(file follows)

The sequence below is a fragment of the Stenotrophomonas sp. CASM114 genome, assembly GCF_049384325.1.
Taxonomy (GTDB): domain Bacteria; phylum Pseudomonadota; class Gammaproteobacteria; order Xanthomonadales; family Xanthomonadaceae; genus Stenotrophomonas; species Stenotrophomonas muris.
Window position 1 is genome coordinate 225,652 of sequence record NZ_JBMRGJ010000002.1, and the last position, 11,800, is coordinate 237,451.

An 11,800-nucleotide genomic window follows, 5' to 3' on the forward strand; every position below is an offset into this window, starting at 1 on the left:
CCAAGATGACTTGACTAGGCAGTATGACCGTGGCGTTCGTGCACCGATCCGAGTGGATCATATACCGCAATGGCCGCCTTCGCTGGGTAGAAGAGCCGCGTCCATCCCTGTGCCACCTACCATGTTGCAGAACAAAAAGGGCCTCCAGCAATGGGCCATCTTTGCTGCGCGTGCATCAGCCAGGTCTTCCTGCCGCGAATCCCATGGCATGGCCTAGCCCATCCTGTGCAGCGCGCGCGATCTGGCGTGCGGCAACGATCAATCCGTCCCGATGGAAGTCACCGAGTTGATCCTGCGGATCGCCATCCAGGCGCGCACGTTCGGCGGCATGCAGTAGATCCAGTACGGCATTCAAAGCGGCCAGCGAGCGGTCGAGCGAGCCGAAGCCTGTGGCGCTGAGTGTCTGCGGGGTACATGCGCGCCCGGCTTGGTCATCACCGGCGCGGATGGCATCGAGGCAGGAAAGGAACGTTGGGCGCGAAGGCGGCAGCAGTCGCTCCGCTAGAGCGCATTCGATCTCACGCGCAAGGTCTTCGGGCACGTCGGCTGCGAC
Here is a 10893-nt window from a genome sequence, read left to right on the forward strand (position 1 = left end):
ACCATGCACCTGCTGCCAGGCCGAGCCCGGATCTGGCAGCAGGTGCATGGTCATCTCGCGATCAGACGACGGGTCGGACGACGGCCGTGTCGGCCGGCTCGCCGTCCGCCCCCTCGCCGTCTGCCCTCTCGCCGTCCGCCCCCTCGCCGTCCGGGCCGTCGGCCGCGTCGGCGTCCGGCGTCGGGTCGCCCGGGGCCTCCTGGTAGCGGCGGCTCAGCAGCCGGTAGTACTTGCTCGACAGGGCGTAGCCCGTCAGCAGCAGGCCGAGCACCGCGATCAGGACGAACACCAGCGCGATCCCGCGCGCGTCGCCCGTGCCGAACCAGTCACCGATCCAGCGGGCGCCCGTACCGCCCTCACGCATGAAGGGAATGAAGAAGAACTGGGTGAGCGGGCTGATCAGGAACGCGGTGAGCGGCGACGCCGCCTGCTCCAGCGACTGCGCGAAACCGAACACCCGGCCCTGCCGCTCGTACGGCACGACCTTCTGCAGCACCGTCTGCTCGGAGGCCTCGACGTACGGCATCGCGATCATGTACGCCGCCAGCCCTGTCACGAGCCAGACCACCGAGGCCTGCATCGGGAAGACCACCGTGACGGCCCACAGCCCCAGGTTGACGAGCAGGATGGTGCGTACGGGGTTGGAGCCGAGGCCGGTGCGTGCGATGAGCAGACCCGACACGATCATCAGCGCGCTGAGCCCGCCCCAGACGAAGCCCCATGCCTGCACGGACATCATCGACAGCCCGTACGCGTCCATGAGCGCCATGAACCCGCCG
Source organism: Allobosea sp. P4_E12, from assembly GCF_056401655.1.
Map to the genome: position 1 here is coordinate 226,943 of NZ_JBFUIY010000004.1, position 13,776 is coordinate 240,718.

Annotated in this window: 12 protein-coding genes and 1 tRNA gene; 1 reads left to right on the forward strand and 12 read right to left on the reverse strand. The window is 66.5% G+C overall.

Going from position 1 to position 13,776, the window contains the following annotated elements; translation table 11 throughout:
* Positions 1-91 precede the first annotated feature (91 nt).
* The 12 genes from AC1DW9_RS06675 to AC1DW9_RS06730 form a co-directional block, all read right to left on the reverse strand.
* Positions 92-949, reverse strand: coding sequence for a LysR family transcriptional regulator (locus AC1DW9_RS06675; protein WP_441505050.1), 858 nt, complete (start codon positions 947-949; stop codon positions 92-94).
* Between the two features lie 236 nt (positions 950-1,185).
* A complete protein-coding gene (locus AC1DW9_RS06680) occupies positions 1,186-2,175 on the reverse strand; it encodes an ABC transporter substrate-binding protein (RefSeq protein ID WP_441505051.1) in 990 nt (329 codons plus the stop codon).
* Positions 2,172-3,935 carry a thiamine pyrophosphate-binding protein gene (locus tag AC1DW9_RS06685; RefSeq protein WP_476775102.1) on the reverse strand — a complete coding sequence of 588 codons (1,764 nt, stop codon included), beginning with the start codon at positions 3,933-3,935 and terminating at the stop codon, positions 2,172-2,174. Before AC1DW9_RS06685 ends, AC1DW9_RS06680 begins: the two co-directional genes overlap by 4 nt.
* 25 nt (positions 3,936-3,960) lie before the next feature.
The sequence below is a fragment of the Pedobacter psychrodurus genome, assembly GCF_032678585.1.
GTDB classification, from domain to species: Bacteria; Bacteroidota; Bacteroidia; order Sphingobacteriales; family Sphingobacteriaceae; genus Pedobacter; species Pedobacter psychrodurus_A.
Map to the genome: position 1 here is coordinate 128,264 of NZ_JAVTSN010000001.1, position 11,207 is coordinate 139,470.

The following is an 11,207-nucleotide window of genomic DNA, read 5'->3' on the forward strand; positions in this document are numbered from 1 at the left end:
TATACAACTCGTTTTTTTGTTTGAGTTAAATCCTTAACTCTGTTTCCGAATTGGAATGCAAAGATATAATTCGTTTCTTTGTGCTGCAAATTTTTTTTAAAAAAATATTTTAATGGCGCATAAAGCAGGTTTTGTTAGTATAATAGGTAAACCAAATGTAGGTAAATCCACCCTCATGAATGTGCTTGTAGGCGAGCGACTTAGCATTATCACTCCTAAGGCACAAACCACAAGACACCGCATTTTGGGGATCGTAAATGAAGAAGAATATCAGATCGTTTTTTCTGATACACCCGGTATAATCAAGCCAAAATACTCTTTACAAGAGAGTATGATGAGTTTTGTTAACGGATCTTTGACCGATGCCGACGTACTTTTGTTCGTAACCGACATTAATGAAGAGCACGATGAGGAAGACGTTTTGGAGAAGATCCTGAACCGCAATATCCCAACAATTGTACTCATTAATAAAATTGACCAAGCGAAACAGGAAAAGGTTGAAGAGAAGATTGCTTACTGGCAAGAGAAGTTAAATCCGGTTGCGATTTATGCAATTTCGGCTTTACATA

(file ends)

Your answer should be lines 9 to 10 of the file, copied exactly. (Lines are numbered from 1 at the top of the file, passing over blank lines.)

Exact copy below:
Map to the genome: position 1 here is coordinate 226,943 of NZ_JBFUIY010000004.1, position 13,776 is coordinate 240,718.

Annotated in this window: 12 protein-coding genes and 1 tRNA gene; 1 reads left to right on the forward strand and 12 read right to left on the reverse strand. The window is 66.5% G+C overall.